# Longitudinal Waves - Kundt's Tube

Sound in air is propagated only by means of longitudinal waves; waves in which the particle's motion consists of oscillations back and forth in the direction of propagation. In a solid such as a metal rod, sound can be transmitted either by longitudinal or transverse waves. In this experiment, longitudinal sound waves will be produced in a metal rod and an air column. Using the properties of wave motion, the frequency of the sound and the speed of sound in the rod can be determined.

The apparatus consists of a glass tube supported on a metal base as shown in the diagram. A clamp at one end of the base holds a metal rod which has a metal disk attached to one end. The rod and disk extend inside the glass tube, whose position can be adjusted to center the tube about the disk. It is important to make sure the disk is not touching the glass becuause the vibrations set up in the rod will break the glass. A stopper closes the other end of the tube. The velocity of any wave is given by:

v = fλ     (1)

where f is the frequency and λ is the wavelength. When the rod is properly stroked and set into vibration, standing waves are set up in the vibrating rod. Since the rod is clamped at its center point, this point is a node (zero amplitude of motion) and the ends which are free to vibrate are antinodes (maximum amplitude of particles' motion along the direction of the rod).

When the rod is vibrating in this manner it is vibrating with its fundamental frequency and the wavelength of the standing wave is twice the length of the rod.

The vibrations of the rod are transmitted by the disk to the air in the glass tube closed at one end.The waves set up in the air in the glass tube have the same frequency as those in the rod. The waves are reflected at the closed end of the tube and the air in the tube is thus acted upon by two similar sets of waves travelling in opposite directions. When the length of the air column is some multiple of half wavelengths, the two oppositely travelling waves produce standing waves. The standing waves are characterized by alternate points of maximum and minimum disturbance called respectively nodes and antinodes. These nodes and antinodes may be detected by cork dust placed in the tube, the cork dust showing characteristic striated vibration patterns at the antinodes. The distance between two successive patterns is therefore one-half the wave length of the sound in the air.

The wave length of the sound in air is thus determined. From tables the velocity of sound in air at the temperature of the room is obtained and using equation (1) the frequency may be computed. Since this is the frequency of the sound wave in the metal rod and since the wave length is twice the length of the rod, we can compute the velocity of the sound waves in the metal rod using equation (1).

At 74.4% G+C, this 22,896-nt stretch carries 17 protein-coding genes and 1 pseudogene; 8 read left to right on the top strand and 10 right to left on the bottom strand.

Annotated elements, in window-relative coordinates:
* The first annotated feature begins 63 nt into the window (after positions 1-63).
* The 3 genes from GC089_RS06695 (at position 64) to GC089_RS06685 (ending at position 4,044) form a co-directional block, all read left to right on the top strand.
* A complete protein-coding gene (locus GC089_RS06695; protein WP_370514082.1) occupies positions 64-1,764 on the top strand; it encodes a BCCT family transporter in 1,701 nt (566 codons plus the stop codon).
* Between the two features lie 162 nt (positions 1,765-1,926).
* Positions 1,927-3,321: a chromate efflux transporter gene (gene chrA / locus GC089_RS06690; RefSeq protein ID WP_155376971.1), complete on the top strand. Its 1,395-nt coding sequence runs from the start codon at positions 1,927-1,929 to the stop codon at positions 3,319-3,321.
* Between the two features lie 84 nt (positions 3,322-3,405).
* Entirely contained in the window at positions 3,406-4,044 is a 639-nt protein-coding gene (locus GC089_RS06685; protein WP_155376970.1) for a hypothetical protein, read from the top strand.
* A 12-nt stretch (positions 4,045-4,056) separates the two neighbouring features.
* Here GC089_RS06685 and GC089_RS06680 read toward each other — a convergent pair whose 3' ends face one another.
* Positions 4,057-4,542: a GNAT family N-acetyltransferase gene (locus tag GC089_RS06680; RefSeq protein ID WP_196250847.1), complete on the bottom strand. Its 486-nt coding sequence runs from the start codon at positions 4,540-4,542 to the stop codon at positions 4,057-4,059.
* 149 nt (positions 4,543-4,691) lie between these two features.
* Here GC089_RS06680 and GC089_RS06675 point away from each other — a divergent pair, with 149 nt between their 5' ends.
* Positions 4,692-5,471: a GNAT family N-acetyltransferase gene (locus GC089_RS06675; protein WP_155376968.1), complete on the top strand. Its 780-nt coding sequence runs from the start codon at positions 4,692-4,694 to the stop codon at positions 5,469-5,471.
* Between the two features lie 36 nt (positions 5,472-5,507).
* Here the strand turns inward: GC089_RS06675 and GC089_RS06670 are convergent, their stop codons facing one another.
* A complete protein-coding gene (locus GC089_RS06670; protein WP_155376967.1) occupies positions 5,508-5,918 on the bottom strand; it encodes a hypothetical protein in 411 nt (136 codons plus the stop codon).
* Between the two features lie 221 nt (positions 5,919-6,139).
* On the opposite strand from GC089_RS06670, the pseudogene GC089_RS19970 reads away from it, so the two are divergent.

Procedure: Place a thin layer of very dry cork dust at least two millimeters wide as uniformly as possible inside the tube along its entire length. It is necessary that the cork dust and the glass tube be perfectly dry. Insert the stopper in the end of the tube. With the rod securely clamped at its center, position the glass tube so that the disk on the end of the rod is a few centimeters within the tube and centered with respect to the sides.

Place a small amount of the rosin on a piece of leather cloth or chamois skin. Gripping the rod with the rosined leather, pull toward the end of the rod. Try to avoid pulling the cloth completely off the rod because this sets up transverse waves in the rod and may break the glass tube. Proper stroking sets the the rod into longitudinal vibrations and a note of high pitch will be heard. This stroking of the rod usually requires a little practice to produce satisfactory vibration, but is relatively easy once the proper technique is acquired. Slide the glass tube a short distance one way or the other while continuing the stroking until the most distinct dust heaps are obtained.

The distance between successive dust heaps is difficult to measure accurately because the exact center of the dust heap cannot be ascertained definitely. However, a good average can be obtained by measuring the distance over a large a number of dust heaps as possible and dividing by this number. Twice this value is the wave length of the sound. Record the room temperature and calculate the velocity of sound in air at this temperature:

 (2)

Compute the frequency of the sound. Measure the length of the metal rod and using the measured frequency of the sound compute the velocity of sound in the metal rod. Compare this with handbook values for velocity of sound in this material.

A. Determination of sound frequency

 Data Brassrod Aluminumrod Steelrod 1. Distance between centers of cork dust patterns _______ _______ _______ 2. Wavelength in air _______ _______ _______ 3. Room temperature _______ _______ _______ 4. Velocity of sound in air at this temperature _______ _______ _______ 5. Frequency of sound _______ _______ _______

B. Determination of speed of sound in rod

 1. Length of rod _______ _______ _______ 2. Wavelength of sound in rod _______ _______ _______ 3. Speed of sound in rod _______ _______ _______ 4. Handbook value for speed of sound _______ _______ _______ 5. Measured speed in miles/hour. _______ _______ _______

## Equipment: Kundt's Tube

• Kundt's tube apparatus
• Two rods: aluminum, brass, or steel
• Piece of chamois
• Rosin
• Meter stick
Index

Apparatus movie
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